Boarding schools seem to be a hotbed of sexual experimentation, at least that’s how it seems from watching them on film. Interestingly, it’s a trend that doesn’t seem to be going away anytime soon. We’ve seen all-girls dormitories as a plot device since the 1930s, and yet there have been three released in the last year alone. Is it a coincidence that four out of eight of our Best Lesbian Boarding School Movies are directed and/or written by out women, two of which are said to be based on real life stories? Seems as if boarding schools might not be punishment as much as they are places to find your first love.
Based her own real life story, playwright Christa Winsloe penned the play-turned-film about a 14-year-old pupil with a crush on her female teacher. Although this movie version stripped the relationship down to be rather tame, a 1958 remake was a little more outwardly gay and inspired another film on this list, Loving Annabelle.
Watch this one if: you like foreign or black and white films with more subtext than actual sex.
Piper Perabo and Jessica Pare shared a bed and a secret romance until some of their peers found out. Lesbian director Lea Pool told the sad story of Tori’s (Pare) going back into the closet and Pauly’s (Perabo) descent into madness because of it.
Watch this one if: you enjoy tragic love stories or seeing budding starlets like Mischa Barton and Emily Van Camp before they were household names.
Based on a novel of the same name, Mary Harron (who co-wrote American Psycho with Guinevere Turner and also wrote I Shot Andy Warhol about lesbian Valerie Solanas), The Moth Diaries follows 16-year-old Rebecca as she tries to save her best friend Lucie from the grip of lesbian vampire Ernessa (Lily Cole). I won’t tell you if she succeeds.
Watch this one if: you like spooky tales and don’t mind some blood and gore.
Out co-writer/director Francesca Gregorini created one of the most recent boarding school stories starring Rooney Mara and The New Normal‘s Georgia King as former friends who don’t get along when they meet again as teenage pupils. But it’s Amy Ferguson who plays the baby dyke on campus, who is tricked into revealing her sexuality in a bathtub scene with Georgia’s character Victoria.
Watch this one if: You don’t mind Rooney Mara taking up most of the screentime, but like to see a subplot about a tomboy finding herself alongside her more sexually secure friends.
Out director Katherine Brooks told the story of a new student at a Catholic boarding school who falls for her teacher Simone. Simone’s partner recently passed away, but she can’t help but fall for Annabelle, who is suave beyond her years. This causes some trouble when another student begins to suspect something is up between the two — and it doesn’t help that Annabelle’s dad is a member of the Senate.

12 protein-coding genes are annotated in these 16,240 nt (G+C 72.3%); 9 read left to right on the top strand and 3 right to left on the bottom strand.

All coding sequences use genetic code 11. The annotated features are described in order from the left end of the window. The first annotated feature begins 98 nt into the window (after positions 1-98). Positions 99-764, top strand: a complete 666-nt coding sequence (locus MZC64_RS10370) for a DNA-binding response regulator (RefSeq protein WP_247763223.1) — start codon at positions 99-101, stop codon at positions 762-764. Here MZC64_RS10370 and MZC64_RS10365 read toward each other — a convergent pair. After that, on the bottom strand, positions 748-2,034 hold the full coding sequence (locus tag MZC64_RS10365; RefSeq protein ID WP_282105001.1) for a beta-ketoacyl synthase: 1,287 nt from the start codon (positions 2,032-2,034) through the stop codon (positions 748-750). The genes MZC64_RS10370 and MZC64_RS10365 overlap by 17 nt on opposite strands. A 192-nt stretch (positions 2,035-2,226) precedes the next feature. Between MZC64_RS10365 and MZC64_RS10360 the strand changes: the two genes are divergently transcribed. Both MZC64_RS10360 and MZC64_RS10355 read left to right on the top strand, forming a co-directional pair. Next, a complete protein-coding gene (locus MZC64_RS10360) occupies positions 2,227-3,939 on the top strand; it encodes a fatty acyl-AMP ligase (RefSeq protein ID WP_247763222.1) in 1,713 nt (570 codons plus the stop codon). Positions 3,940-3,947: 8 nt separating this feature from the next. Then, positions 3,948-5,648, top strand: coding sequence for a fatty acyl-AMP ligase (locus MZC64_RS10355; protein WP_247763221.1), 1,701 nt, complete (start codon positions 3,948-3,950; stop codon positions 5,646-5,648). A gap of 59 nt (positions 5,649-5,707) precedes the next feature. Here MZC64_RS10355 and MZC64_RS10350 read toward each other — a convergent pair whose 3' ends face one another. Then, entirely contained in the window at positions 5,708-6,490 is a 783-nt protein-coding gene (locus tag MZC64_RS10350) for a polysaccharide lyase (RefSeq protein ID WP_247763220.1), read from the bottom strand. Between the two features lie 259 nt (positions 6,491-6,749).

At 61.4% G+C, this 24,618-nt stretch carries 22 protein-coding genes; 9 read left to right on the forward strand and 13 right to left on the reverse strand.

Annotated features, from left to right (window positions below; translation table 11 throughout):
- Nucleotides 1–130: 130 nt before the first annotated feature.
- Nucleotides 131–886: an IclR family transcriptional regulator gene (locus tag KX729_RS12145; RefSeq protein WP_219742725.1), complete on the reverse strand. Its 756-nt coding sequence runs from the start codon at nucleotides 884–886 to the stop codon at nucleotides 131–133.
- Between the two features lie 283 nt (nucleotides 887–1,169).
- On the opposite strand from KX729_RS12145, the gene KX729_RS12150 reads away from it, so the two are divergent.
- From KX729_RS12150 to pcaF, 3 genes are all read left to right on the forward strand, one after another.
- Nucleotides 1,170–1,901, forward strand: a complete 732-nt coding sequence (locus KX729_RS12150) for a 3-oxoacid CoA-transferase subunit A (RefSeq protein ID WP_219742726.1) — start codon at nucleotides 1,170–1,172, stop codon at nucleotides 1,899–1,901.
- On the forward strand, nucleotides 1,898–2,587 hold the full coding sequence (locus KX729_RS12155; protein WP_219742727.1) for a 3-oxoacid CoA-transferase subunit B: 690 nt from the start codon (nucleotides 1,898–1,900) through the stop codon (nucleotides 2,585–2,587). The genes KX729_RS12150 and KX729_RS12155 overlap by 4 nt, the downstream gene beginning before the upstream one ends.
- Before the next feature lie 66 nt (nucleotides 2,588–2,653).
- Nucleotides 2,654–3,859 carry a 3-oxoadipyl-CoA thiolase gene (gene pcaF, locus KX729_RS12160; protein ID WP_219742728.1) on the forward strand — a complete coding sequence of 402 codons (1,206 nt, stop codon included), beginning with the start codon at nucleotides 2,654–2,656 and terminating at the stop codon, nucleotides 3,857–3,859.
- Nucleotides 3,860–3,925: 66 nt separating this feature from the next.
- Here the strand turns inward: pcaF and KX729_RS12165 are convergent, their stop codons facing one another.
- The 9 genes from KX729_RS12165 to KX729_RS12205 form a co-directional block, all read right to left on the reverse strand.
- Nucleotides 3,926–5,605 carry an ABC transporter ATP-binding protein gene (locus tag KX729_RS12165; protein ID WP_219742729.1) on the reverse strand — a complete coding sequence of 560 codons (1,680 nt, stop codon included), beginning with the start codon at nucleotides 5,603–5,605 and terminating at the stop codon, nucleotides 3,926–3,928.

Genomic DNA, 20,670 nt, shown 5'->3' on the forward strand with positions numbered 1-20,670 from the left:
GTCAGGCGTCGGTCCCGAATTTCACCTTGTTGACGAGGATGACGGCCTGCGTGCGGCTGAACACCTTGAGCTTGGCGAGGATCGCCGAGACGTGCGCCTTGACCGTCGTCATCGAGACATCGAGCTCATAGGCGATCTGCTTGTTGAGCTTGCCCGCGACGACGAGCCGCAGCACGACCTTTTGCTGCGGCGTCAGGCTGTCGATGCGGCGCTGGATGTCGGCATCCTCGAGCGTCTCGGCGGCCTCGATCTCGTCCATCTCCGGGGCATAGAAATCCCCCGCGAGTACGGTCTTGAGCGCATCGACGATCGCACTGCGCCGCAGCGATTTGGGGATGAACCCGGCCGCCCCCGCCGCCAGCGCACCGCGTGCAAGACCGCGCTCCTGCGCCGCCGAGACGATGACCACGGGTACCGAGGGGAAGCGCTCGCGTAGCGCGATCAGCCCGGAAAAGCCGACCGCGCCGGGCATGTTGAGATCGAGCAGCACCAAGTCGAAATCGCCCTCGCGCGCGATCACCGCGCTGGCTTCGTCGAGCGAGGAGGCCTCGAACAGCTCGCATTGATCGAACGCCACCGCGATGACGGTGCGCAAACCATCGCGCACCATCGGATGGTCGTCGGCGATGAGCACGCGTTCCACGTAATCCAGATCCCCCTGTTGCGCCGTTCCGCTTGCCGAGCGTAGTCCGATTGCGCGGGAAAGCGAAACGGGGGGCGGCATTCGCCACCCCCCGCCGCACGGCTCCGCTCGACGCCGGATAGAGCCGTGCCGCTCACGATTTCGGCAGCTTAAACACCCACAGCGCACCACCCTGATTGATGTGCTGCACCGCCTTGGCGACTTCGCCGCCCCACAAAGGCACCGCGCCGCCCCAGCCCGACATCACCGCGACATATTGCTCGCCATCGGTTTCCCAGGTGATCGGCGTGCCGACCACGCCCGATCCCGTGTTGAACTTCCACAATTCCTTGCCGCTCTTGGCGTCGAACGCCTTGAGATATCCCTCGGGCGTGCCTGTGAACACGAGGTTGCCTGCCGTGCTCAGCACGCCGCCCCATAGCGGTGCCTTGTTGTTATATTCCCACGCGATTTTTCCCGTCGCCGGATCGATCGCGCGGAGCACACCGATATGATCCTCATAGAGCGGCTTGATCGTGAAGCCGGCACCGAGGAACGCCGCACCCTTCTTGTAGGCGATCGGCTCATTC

Watch this one if: you are looking for a true lesbian love story.
She’s the Man
Amanda Bynes plays Viola Hastings, who wants to play soccer so bad, she dresses in drag to join the team at an all-male boarding school. As “Sebastian,” Viola finds herself the object of a female classmate’s affection. But it’s Channing Tatum who is Viola’s love interest, not Laura Ramsey.
Watch this one if: you like gender-bending comedies that don’t usually end up very lesbian at all.
Sheila Kohler‘s novel inspired this film about a teacher (played by Eva Green) in the 1930s who falls for a student; but this time, the feelings are not reciprocated. Juno Temple stars as another student who spies Miss G doing something she shouldn’t and things get darker.
Watch this one if: you want to be creeped out or enjoyed Notes on a Scandal.
All I Wanna Do
Set in the 1960s, the film was about an all-girls school that was about to change to be co-ed — until a group of students decided to take action. The cast was all-star, including Kirsten Dunst, Rachael Leigh Cook, Gabby Hoffman and out actress Heather Matarazzo. Although there wasn’t anything explicitly lesbian in the film, at the very end updates are given on each of the characters, including sexpot Tinka (played by Monica Keena), who ends up coming out later in life. So watch the movie looking for clues!
Watch this one if: you liked Now & Then or stories of young women working together while hijinks ensue.
What’s interesting about these films is they all share another likeness: They focus on upper class, privileged white women. Surely there are more stories and other settings to be told in cinema. In the meantime, enjoy this subgenre and all of its offerings.